Illustration from an 1831 edition of Frankenstein.

Frankenstein, originally published as Frankenstein; or The Modern Prometheus, is a novel by the British author Mary W. Shelley. It was first published anonymously on January 1, 1818. May Shelley's name appears on the second edition of the novel, published in two volumes on August 11, 1822. A revised edition in one volume was first published on October 31, 1831. It is that version that is most widely read today.

The earliest version of the story that would later be revised, expanded and published as Frankenstein was written in June 1816 as part of a ghost story writing contest involving Mary Shelley, her future husband Percy Bysshe Shelley, Lord Byron and John William Polidori. As part of the same contest, Lord Byron attempted to write a story about a man who returns from the dead. It was published without Byron's permission in 1819 as "A Fragment".On the basis of Polidori's unfinished tale, Polidori wrote the short story "The Vampyre", considered to be the first work of modern vampire fiction.

The two main characters in Frankenstein are the young scientist Victor Frankenstein and the nameless monster that he creates using parts from several different human corpses.

Frankenstein is considered a classic of the horror genre and is also considered by some scholars to be the first science fiction story.

There have been numerous adaptations of the novel to other media. Among the most highly regarded of those adaptations are the 1931 American film Frankenstein starring Colin Clive and Boris Karloff and the 1957 British film The Curse of Frankenstein starring Peter Cushing and Christopher Lee.


The novel opens with letters and a journal written by Robert Walton, a British explorer on a ship sailing to the North Pole. Walton describes seeing a large man passing on a dog sled and then takes another man, who is in distress, on board his ship. The man says that he is Victor Frankenstein from Geneva and tells his story.

illustration by an unknown artist from a 1922 American edition of Frankenstein.

As a young student of biology and chemistry at the University of Ingolstadt, Frankenstein becomes fascinated by the secrets of life. He takes parts from various different corpses, puts them together in the shape of a man and uses his scientific knowledge to bring his creation to life. However, after the creature comes to life, Frankenstein finds it repulsive, describing it as a monster, and runs away from it.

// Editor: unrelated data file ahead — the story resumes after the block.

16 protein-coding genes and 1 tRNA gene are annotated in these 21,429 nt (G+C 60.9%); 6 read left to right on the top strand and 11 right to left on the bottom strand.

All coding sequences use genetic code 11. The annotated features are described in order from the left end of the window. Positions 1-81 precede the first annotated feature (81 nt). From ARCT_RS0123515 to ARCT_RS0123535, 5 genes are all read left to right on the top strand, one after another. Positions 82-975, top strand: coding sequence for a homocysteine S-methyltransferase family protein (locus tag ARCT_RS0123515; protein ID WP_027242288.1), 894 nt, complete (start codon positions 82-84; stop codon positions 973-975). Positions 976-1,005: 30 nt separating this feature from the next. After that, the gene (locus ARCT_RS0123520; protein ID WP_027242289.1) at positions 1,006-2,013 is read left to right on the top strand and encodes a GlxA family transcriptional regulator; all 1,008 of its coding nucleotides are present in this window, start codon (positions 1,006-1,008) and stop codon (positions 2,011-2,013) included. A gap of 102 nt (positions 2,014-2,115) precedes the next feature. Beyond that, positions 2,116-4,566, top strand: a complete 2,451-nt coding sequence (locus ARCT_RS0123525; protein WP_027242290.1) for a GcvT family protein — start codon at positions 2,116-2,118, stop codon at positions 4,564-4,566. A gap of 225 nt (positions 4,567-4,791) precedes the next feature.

Frankenstein becomes seriously ill for four months following the creation of the monster. During that time, the monster tries to make its own way in the world but is always met with fear and rejection because of its ugliness. Eventually, the monster hides near the home of a French family. The monster learns to speak and read from the family's books and hopes to befriend the blind grandfather. When the French family reject it too the monster becomes angry and violent.

Classic Comics issue #28 from December 1946 features an adaptation of Mary Shelley's Frankenstein.

The monster makes its way to the Frankenstein family home in Geneva and kills Frankenstein's younger brother William. The monster meets up with its creator and demands that Frankenstein make a female monster to be its mate. The monster says that it will leave with its mate to live in the deepest jungles of South America and never bother anybody else again. The monster threatens to come to Frankenstein on his wedding night if he does not create a mate.

Frankenstein begins to create a mate for the monster but destroys it. The monster keeps its promise to be with Frankenstein on his wedding night and kills his wife Elizabeth. Victor Frankenstein pursues the monster, seeking revenge. The two move steadily north, until they reach the Arctic.

After telling his story, Victor Frankenstein dies. The monster comes on board Robert Walton's ship. It appears to be upset by Frankenstein's death and declares its intention to take its own life.